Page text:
Long ago in a land not so far away the FSCA decided that it no longer wanted the obligation to investigate and debar people that should not be in the industry. One can only ponder as to why this is. Lack of resources is my best guess (as a person that used to, among others, work with and in a department that used to do this). As a result, this is something that now befell the FSP to do in 90% of the instances.
This has some unintended consequences such as:
In the recent case of NJ Du Plessis Wessels v African Wealth Organisation (Pty) Ltd and Others a person was debarred for a breach of restraint of trade. This is not grounds for the debarment of a person as this is a civil contractual matter and not something that affects the Fit and Proper status of the person. The appeal was granted as a result.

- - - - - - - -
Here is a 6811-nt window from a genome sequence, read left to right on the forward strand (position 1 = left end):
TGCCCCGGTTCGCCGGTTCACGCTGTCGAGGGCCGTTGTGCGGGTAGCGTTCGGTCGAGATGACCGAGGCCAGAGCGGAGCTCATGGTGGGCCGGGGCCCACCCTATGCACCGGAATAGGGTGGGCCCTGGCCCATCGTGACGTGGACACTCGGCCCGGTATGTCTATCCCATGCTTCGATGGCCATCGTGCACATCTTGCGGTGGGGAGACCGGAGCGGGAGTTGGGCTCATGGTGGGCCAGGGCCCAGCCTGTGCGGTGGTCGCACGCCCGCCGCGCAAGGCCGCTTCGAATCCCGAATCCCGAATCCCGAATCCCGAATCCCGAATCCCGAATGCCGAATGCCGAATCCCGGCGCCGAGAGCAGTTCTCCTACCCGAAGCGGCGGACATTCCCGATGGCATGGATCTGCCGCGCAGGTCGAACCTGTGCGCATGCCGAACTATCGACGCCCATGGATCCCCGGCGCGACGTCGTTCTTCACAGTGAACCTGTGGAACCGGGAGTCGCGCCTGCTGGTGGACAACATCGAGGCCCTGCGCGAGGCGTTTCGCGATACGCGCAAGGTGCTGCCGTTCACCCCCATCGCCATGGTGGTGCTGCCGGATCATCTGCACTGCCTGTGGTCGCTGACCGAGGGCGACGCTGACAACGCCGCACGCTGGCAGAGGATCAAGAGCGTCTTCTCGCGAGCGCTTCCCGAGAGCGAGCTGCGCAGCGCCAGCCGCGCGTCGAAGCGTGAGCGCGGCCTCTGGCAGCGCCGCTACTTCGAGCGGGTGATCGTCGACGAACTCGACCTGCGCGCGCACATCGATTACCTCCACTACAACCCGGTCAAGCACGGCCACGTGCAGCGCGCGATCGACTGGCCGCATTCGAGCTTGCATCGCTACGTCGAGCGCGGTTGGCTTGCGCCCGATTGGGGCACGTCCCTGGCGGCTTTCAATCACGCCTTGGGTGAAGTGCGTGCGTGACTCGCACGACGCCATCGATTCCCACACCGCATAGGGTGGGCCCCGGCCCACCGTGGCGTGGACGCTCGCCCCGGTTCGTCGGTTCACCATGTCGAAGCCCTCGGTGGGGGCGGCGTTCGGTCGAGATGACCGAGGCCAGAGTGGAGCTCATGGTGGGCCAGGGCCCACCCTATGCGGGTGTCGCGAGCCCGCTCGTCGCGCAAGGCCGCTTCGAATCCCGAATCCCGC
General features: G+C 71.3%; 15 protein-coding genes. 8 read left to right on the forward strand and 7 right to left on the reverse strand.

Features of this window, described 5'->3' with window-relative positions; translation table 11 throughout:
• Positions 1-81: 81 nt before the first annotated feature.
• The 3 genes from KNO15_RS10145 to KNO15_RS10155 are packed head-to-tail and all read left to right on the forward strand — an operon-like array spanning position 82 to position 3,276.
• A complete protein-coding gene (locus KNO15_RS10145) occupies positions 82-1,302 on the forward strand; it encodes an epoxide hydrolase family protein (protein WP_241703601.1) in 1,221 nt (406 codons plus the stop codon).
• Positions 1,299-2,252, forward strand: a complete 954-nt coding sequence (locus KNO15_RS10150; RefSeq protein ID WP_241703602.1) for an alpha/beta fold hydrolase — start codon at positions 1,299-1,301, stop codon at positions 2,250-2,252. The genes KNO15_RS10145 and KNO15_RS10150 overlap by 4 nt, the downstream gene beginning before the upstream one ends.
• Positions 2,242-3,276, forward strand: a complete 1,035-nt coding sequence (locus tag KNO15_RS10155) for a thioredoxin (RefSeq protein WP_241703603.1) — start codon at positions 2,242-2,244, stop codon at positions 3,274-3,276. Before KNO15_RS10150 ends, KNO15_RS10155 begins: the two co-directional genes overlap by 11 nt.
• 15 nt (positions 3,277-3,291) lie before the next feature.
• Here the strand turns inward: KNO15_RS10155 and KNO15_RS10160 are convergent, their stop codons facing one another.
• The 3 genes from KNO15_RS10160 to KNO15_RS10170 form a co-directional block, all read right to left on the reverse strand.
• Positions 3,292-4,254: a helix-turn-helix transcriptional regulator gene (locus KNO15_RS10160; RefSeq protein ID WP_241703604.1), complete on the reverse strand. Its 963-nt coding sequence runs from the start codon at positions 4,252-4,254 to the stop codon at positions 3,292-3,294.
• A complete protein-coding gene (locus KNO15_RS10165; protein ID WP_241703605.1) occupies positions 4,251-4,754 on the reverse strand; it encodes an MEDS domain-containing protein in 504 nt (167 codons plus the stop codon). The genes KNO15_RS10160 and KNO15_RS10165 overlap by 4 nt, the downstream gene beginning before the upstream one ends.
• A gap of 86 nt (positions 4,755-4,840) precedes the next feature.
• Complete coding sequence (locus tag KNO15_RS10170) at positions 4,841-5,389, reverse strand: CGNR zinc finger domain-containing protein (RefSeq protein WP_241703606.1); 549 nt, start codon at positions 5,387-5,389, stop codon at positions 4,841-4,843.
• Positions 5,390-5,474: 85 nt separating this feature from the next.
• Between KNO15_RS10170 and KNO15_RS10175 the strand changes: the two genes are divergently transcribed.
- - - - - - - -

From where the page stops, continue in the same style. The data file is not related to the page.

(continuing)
I've even seen stranger things like that time a person complaining about a cheating husband which must be debarred. Although this is uncouth and perhaps morally reprehensible, it is not grounds for debarment and has nothing to do with the person's work.
Be aware of your rights as a person that has been debarred - certain processes need to be followed to make this lawful. And if you are working in an FSP make sure your debarments are lawful as you may end up red-faced in the end.
We've seen many brokers use debarments as a way of getting back at each other and this is the unfortunate consequence of outsourcing your regulatory responsibilities to FSP's instead of having that power sit with the Regulator that can impartially look at cases with an expert eye.
by: Horizon Compliance team